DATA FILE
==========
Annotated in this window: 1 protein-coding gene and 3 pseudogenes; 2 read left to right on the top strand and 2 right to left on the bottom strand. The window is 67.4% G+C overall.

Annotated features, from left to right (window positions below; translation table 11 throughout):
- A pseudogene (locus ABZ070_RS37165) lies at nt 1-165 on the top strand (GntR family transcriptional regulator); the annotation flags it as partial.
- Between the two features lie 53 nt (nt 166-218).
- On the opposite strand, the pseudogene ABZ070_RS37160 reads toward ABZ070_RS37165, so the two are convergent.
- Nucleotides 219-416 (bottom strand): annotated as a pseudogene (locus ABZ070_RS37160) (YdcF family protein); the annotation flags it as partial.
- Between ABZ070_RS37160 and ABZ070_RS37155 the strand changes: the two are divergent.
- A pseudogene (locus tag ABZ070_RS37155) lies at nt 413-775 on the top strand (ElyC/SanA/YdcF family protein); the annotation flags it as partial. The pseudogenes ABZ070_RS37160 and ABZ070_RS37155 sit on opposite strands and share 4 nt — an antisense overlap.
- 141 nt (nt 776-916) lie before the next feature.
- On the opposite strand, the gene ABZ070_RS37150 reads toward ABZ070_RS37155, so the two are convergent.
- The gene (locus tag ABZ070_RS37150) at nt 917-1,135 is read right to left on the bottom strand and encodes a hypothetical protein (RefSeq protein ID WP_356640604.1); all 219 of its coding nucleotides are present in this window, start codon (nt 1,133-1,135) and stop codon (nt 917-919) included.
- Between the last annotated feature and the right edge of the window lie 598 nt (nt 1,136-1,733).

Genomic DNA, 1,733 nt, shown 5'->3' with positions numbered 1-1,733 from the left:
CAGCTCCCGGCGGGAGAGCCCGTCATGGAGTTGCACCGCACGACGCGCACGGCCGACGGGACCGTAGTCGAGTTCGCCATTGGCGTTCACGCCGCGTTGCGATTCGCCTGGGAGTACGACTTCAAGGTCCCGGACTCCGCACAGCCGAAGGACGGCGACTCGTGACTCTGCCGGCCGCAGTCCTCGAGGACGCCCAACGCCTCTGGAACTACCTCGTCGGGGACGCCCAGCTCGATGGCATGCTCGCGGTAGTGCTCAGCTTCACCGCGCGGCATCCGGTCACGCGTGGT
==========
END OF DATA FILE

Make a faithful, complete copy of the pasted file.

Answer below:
Annotated in this window: 1 protein-coding gene and 3 pseudogenes; 2 read left to right on the top strand and 2 right to left on the bottom strand. The window is 67.4% G+C overall.

Annotated features, from left to right (window positions below; translation table 11 throughout):
- A pseudogene (locus ABZ070_RS37165) lies at nt 1-165 on the top strand (GntR family transcriptional regulator); the annotation flags it as partial.
- Between the two features lie 53 nt (nt 166-218).
- On the opposite strand, the pseudogene ABZ070_RS37160 reads toward ABZ070_RS37165, so the two are convergent.
- Nucleotides 219-416 (bottom strand): annotated as a pseudogene (locus ABZ070_RS37160) (YdcF family protein); the annotation flags it as partial.
- Between ABZ070_RS37160 and ABZ070_RS37155 the strand changes: the two are divergent.
- A pseudogene (locus tag ABZ070_RS37155) lies at nt 413-775 on the top strand (ElyC/SanA/YdcF family protein); the annotation flags it as partial. The pseudogenes ABZ070_RS37160 and ABZ070_RS37155 sit on opposite strands and share 4 nt — an antisense overlap.
- 141 nt (nt 776-916) lie before the next feature.
- On the opposite strand, the gene ABZ070_RS37150 reads toward ABZ070_RS37155, so the two are convergent.
- The gene (locus tag ABZ070_RS37150) at nt 917-1,135 is read right to left on the bottom strand and encodes a hypothetical protein (RefSeq protein ID WP_356640604.1); all 219 of its coding nucleotides are present in this window, start codon (nt 1,133-1,135) and stop codon (nt 917-919) included.
- Between the last annotated feature and the right edge of the window lie 598 nt (nt 1,136-1,733).

Genomic DNA, 1,733 nt, shown 5'->3' with positions numbered 1-1,733 from the left:
CAGCTCCCGGCGGGAGAGCCCGTCATGGAGTTGCACCGCACGACGCGCACGGCCGACGGGACCGTAGTCGAGTTCGCCATTGGCGTTCACGCCGCGTTGCGATTCGCCTGGGAGTACGACTTCAAGGTCCCGGACTCCGCACAGCCGAAGGACGGCGACTCGTGACTCTGCCGGCCGCAGTCCTCGAGGACGCCCAACGCCTCTGGAACTACCTCGTCGGGGACGCCCAGCTCGATGGCATGCTCGCGGTAGTGCTCAGCTTCACCGCGCGGCATCCGGTCACGCGTGGT